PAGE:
A few years ago I was very pleased to obtain a very small plant of Phyllostachys kwangsiensis. It sounded as though it was a very exciting addition to my bamboo collection, as it is said to have many of the desirable features of Phyllostachys edulis, but doing them much quicker in the UK climate. Indeed it had heavily pubescent culms when they appeared and small leaves in profusion.
However when it had reached about eight feet high it started to flower. I had been examining the flower heads over two summer periods, but was doubtful that there was any good seed being set.
Last month I sowed some small seed like material, I had collected in the autumn, with no great optimism. However a week or so ago it started to germinate, much to my excitement, and now there are around a dozen seedlings.
I have potted off my pan of open pollinated Epimedium seedlings and currently have just
over forty. I say currently because two have already been eaten despite the trays sitting on a dry polystyrene board which I thought would deter slugs and snails and having a generous sprinkling of slug pelets over them. After staring at the seedlings for some time I spotted one tiny green caterpiler around a centimeter long and a milimetre in diameter. I am hoping he may be the culpret, but wonder if there’s one there may be more.
We have continued the good work of Karen, our volunteer gardener with our potted Hosta collection.
We have carried on weeding, potting on as necessary and putting on slow release fertilizer and wool, anti mollusc pellets, over the Hosta pots. We have now run out of the latter and are debating whether to buy more, or leave the rest of our Hostas as a control, to see how effective the deterrent effect of wool actually is.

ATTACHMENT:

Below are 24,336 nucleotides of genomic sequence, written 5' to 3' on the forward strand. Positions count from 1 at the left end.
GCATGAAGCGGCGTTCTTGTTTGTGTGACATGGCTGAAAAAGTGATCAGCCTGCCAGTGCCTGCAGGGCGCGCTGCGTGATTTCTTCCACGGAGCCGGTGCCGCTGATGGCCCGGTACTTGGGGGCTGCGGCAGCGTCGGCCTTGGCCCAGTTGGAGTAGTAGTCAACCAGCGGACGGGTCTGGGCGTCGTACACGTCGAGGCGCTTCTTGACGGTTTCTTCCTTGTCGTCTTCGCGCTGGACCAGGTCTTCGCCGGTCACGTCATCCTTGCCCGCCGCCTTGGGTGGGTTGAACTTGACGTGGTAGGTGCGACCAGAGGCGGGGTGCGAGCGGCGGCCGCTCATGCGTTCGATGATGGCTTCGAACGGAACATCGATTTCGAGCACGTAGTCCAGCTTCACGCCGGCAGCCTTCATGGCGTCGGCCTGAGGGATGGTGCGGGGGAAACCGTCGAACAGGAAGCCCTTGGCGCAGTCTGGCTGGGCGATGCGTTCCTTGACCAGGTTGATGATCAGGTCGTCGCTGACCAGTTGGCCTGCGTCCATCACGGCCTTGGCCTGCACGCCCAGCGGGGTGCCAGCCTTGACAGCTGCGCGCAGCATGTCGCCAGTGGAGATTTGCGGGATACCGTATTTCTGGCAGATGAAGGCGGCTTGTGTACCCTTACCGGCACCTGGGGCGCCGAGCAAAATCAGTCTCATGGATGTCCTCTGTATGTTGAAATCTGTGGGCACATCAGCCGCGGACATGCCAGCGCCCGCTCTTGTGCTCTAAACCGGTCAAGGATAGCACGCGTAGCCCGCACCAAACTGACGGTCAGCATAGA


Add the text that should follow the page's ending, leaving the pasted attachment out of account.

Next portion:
New visitors to the site may not be aware that there was a previous incarnation of the site which ran for about 11 years. The posts and images were not added quite as regularly, due to the greater difficulty.
There are news posts covering such things as pond building, tree disasters and our Koi Carp.
You can find the old site by hovering over ‘About’ and then selecting ‘Old Site’ or for added convenience click on the image of the old site on this post.
Thursday night’s sudden sub-zero temperatures ruined the display of some Magnolia varieties, whilst others remain virtually unscathed. ‘Athene’ (see picture) has suffered severely along with ‘Todd Gresham’ and ‘Milky Way’. ‘Apollo’ has less damage. ‘Raspberry Ice’ and several others seem unaffected. I think it is down to the varieties rather than their position in the garden, as plants adjacent to each other have had greatly differing levels of destruction.
We are no Hyde Hall, but we can now boast a voluntary gardening team of two, who are willing to give occasional assistance in the garden. They require no more than a little bit of feeding and watering and small divisions of choice Hostas.
Both Denis and Karen are knowledgeable gardeners who have only small gardens of their own.
Today, Denis and I set up water pots with Waterlilies and Irises etc.
Meanwhile Karen was weeding Hosta pots and potting them on where necessary, and taking modest divisions from them for herself and Denis. She fed the refreshed and cleaned pots with a slow release fertiliser and then spread a thin layer of sheep’s’ wool pellets on top. She has found in her garden, this is effective at dissuading slugs and snails from going onto the compost and attacking the foliage. Time will tell how effective this will be here.